Opening Remarks at legal policy dialogue “Criminal Policy in Viet Nam in the Context of International Integration”
Speaker: UNDP Country Director, Ms. Louise Chamberlain
Date: Thursday, 29 August 2013
Event: Legal Policy Dialogue “Criminal Policy in Viet Nam in the Context of International Integration”
Venue: Melia Hotel, 44B Ly Thuong Kiet, Hanoi, Viet Nam
Mr. Nguyễn Văn Hiện, Chair of Judiciary Committee, National Assembly,
Mr. Hoàng Thế Liên, Vice Minister of Justice,
Distinguished representatives of the National Assembly, Supreme People’s Procuracy, Ministry of Justice and other justice institutions,
Country Manager of UNODC in Viet Nam, Ms. Zhuldyz Akisheva
Colleagues from international development partner organisations and civil society organizations;
Ladies and gentlemen;
Good morning and a warm welcome to you all !
I would like to welcome you warmly to the Policy Dialogue today as part of UNDP’s ongoing cooperation with the Ministry of Justice on the implementation of the legal system development strategy, and the judicial reform strategy in Viet Nam. This periodic legal policy dialogue by now has established itself as an important forum for discussion between the Government and development partners on priorities in the legal and judicial reform agenda.
I would like to acknowledge the Ministry of Justice’s very proactive approach in preparing for revisions of the Criminal Code in Viet Nam. The UN in Viet Nam supports the Ministry and other justice institutions in reforming the criminal justice system with a view to improve its effectiveness and safeguard human rights and civil rights in Viet Nam.
We are meeting here today to discuss criminal policy in the context of Viet Nam’s ambitions for international integration. The backdrop is deepening international economic, political and social cooperation – much of which will require that Viet Nam’s justice system is up to date and effective in delivering justice. There is an imperative to ensure that the penal code is responsive to new phenomena resulting from development and international integration itself, and to bring about greater coherence of the Viet Nam criminal law and practices with international laws and human rights standards.
Ladies and Gentlemen,
Criminal law has important implications for the realization and manifestation of fundamental human rights. In respect of the Right to Life as per the Universal Declaration on Human Rights, the United Nations welcomes in particular that the application scope of the death penalty provision, currently contained in 22 crimes of the Criminal Code, is one area of the code that will be reviewed.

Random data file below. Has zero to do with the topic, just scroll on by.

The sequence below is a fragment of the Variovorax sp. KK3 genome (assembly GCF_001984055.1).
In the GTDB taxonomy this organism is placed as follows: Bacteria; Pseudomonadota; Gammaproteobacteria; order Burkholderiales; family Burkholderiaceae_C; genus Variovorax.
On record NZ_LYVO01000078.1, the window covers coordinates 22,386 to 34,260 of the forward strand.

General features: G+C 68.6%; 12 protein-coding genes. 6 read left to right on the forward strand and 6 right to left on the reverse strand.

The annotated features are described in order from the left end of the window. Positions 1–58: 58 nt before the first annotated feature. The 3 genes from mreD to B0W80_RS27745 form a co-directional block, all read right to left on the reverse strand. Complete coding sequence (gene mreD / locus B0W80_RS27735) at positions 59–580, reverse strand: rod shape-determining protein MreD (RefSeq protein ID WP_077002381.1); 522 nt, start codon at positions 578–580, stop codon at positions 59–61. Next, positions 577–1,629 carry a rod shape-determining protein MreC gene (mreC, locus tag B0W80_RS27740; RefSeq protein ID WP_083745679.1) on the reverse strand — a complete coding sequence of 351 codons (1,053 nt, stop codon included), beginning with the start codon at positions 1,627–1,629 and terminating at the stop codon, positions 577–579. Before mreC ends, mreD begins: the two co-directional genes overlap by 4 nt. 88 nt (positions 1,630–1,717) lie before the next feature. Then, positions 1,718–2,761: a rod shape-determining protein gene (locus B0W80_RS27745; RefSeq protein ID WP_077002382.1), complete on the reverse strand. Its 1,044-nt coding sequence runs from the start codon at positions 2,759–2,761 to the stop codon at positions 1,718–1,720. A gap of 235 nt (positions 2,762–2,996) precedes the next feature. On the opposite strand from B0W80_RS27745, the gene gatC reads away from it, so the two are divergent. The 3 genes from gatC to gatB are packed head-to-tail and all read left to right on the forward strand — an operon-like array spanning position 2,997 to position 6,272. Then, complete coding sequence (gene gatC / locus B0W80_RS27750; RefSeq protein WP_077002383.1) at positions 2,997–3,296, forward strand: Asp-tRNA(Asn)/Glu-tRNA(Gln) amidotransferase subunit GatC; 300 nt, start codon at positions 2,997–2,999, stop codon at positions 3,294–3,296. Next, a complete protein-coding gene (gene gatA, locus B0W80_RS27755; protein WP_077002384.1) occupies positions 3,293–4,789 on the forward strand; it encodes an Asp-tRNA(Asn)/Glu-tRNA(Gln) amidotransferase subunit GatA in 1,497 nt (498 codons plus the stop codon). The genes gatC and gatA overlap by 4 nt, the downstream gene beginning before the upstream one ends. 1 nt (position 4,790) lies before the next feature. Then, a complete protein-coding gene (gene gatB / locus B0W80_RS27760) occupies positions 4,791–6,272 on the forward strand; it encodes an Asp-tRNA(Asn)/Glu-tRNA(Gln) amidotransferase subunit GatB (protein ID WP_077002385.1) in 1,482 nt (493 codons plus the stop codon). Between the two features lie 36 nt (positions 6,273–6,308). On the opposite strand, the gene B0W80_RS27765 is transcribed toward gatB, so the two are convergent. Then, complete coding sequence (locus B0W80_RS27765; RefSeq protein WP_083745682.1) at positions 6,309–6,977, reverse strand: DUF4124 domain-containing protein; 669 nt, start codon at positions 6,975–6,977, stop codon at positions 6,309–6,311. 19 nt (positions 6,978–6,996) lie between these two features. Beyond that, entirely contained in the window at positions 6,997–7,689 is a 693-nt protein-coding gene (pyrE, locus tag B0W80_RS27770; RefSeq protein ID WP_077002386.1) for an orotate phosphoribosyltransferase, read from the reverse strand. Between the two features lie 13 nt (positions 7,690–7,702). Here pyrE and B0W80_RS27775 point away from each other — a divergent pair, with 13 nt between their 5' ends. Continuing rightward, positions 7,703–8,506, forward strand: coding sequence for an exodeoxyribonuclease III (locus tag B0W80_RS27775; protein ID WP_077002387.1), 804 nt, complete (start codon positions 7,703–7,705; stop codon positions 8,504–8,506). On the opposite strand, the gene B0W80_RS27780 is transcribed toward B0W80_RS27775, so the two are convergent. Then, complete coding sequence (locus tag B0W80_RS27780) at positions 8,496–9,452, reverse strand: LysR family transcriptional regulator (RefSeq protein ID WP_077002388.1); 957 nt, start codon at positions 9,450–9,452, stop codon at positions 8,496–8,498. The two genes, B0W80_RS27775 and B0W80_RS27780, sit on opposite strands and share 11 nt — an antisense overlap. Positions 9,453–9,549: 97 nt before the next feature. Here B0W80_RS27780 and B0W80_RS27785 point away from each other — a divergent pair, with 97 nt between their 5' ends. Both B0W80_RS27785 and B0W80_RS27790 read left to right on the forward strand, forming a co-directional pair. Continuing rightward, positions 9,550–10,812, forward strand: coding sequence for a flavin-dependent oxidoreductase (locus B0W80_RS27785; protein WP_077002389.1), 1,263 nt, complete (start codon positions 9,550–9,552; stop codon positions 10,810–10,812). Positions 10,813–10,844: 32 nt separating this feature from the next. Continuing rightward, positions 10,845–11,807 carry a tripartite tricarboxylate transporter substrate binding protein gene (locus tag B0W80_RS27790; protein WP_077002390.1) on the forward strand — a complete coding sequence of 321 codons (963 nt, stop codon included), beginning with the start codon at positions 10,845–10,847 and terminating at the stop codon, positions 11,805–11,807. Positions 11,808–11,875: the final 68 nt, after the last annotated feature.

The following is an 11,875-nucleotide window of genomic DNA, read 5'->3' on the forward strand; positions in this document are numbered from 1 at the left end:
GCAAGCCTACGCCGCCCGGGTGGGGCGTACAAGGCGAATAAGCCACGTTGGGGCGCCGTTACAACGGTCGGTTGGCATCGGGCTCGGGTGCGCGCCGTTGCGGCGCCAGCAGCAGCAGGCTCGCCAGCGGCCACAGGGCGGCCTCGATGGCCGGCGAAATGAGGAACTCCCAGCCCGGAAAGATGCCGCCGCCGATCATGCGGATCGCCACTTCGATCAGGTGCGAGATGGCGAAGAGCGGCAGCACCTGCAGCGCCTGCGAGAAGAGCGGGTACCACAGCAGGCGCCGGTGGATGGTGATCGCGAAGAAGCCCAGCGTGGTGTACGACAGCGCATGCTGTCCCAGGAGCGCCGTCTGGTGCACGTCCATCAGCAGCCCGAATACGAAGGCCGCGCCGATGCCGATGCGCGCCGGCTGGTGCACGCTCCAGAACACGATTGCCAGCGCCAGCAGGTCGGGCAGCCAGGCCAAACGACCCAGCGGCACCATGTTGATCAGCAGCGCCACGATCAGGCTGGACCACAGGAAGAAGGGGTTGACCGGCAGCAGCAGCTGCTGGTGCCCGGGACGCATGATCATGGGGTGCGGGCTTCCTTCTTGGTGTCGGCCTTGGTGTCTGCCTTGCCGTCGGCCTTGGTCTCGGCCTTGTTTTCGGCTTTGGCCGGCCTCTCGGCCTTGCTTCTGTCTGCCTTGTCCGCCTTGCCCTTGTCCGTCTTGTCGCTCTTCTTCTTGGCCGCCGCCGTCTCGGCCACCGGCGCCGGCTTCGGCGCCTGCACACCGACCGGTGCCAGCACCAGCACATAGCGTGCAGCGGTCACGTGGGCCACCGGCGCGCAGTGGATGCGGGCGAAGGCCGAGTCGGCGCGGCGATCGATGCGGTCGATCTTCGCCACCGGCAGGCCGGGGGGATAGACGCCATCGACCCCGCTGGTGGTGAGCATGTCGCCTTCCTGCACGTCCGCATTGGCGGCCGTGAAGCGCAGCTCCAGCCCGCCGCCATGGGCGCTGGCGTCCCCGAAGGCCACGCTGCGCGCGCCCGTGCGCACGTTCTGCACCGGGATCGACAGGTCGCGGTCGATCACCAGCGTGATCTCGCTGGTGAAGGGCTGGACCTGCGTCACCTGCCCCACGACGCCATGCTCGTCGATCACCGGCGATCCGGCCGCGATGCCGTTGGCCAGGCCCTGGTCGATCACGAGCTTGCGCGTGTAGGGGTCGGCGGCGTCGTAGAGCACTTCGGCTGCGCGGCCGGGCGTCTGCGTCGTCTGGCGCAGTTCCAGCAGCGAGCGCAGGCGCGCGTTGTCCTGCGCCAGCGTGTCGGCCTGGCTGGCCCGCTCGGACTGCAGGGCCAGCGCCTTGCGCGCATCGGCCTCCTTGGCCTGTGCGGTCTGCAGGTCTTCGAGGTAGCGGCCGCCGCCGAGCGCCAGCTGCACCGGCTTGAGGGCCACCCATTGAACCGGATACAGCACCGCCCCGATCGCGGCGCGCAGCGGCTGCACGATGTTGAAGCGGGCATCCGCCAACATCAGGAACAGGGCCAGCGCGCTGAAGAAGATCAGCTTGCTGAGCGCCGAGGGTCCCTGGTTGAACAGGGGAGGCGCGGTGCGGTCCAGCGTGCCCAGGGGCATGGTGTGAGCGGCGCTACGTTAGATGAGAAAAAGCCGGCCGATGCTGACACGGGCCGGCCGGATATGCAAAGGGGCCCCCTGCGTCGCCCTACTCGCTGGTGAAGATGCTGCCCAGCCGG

Another critical area of review is to better promote a distinctive system of juvenile justice for children, especially ensuring specific positive rehabilitative, rather than punitive, aims, in line with the International Convention on Civil and Political Rights (ICCPR) and the Convention on the Rights of the Child. This review provides Viet Nam the opportunity to not only ensure its criminal justice system meets international children’s rights standards, but also to ensure that children are protected as victims or witnesses of crime.
A third area of growing importance is the opportunity to close the gaps between the UN Convention against Corruption (UNCAC) with laws and practice in Viet Nam. Comparative experiences show that the countries most successful in addressing corruption have clearly and comprehensively criminalized corrupt acts. Viet Nam has not yet adopted the international legal framework with regard to provisions on Illicit enrichment, criminalizing bribery in the private sector, and on the liability of legal persons, which are critical elements of any country strategy to effectively combat corruption.
A fourth issue that will be addressed in our dialogue here today, is that Viet Nam is both a source and transit country of human trafficking. Some 80% of trafficking victims are women and children. Improving compliance with the UN Convention against Transnational Organized Crime and its Protocols would entail criminalization of participation in an organized criminal group and of laundering of proceeds of crime and adopting a clear definition of human trafficking.
Last but not least, the theme of this workshop lends itself to discussing how legislative changes can help increase access to justice for both criminal offenders and their victims. Let me just give two examples of why this is important. Firstly, according to the Supreme Court’s statistics, only 20% of criminal offenders have access to lawyers; in other words, four out of five have no effective counsel. Secondly, a UN-commissioned study showed that less than one in a hundred cases of severe domestic violence resulted in a criminal conviction. Such data shows there is scope to enhance access to justice. It also suggests that the amendment of the criminal code should be reviewed together with other laws addressing both substantive and procedural norms.
In closing, I hope that our discussions today will produce clear recommendations on ways to further reform criminal policy and its enforcement, and help to identify the gaps and solutions to renovate justice institutions in respect to civil and human rights in Viet Nam.
Ladies and Gentlemen, I wish all participants a successful and productive meeting, and I thank you for your attention.
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